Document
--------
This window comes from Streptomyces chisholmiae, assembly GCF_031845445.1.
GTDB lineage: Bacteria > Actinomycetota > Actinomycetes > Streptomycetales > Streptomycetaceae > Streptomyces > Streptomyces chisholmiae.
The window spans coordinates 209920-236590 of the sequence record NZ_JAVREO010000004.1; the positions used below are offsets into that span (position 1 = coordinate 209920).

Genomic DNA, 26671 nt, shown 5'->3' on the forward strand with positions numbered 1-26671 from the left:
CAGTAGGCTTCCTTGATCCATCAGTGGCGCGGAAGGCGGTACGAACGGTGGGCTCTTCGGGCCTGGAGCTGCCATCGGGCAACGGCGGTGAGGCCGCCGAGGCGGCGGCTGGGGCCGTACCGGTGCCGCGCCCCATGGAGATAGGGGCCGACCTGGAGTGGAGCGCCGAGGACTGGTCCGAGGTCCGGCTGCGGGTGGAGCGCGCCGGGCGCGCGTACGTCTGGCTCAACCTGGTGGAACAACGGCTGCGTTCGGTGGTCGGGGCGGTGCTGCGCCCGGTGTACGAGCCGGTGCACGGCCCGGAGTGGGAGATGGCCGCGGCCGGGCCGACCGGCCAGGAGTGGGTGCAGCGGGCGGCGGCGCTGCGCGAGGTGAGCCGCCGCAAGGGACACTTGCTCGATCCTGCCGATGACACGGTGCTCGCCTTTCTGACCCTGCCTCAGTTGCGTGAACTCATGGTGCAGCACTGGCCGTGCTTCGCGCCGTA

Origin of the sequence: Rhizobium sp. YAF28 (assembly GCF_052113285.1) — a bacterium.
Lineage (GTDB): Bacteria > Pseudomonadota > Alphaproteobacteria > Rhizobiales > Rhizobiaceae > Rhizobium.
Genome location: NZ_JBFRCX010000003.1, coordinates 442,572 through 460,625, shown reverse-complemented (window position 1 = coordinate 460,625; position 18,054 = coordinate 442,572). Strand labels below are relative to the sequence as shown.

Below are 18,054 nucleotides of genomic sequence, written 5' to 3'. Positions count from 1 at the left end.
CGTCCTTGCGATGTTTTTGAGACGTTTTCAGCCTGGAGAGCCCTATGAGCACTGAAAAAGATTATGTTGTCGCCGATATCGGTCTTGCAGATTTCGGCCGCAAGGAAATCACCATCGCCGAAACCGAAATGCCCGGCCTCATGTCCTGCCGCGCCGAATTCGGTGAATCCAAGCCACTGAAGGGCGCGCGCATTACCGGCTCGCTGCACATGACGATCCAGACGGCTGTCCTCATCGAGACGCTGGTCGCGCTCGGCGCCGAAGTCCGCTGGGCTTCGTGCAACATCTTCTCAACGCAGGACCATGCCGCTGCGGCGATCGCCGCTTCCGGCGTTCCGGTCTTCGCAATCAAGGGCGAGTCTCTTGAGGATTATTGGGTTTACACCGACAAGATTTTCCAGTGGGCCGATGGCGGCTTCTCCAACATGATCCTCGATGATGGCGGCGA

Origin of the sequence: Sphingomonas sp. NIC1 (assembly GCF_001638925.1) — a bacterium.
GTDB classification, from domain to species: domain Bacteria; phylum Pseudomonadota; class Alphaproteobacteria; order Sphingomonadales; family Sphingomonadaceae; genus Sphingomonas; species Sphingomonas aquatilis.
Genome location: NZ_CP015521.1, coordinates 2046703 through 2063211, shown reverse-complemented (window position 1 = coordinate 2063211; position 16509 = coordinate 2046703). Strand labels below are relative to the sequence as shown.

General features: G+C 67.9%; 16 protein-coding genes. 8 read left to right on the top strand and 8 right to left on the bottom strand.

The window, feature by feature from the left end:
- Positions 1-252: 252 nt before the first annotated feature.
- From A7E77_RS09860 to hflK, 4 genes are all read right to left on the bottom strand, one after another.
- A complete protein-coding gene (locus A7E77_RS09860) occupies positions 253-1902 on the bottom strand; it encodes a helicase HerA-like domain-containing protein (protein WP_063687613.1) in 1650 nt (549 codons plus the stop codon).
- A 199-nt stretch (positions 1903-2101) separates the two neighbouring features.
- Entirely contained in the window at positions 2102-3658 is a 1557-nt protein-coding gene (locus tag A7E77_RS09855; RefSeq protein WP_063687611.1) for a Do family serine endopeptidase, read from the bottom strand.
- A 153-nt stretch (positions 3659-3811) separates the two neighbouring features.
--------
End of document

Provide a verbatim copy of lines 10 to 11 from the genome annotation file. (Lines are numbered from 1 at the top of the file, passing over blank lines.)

CGTCCTTGCGATGTTTTTGAGACGTTTTCAGCCTGGAGAGCCCTATGAGCACTGAAAAAGATTATGTTGTCGCCGATATCGGTCTTGCAGATTTCGGCCGCAAGGAAATCACCATCGCCGAAACCGAAATGCCCGGCCTCATGTCCTGCCGCGCCGAATTCGGTGAATCCAAGCCACTGAAGGGCGCGCGCATTACCGGCTCGCTGCACATGACGATCCAGACGGCTGTCCTCATCGAGACGCTGGTCGCGCTCGGCGCCGAAGTCCGCTGGGCTTCGTGCAACATCTTCTCAACGCAGGACCATGCCGCTGCGGCGATCGCCGCTTCCGGCGTTCCGGTCTTCGCAATCAAGGGCGAGTCTCTTGAGGATTATTGGGTTTACACCGACAAGATTTTCCAGTGGGCCGATGGCGGCTTCTCCAACATGATCCTCGATGATGGCGGCGA

Origin of the sequence: Sphingomonas sp. NIC1 (assembly GCF_001638925.1) — a bacterium.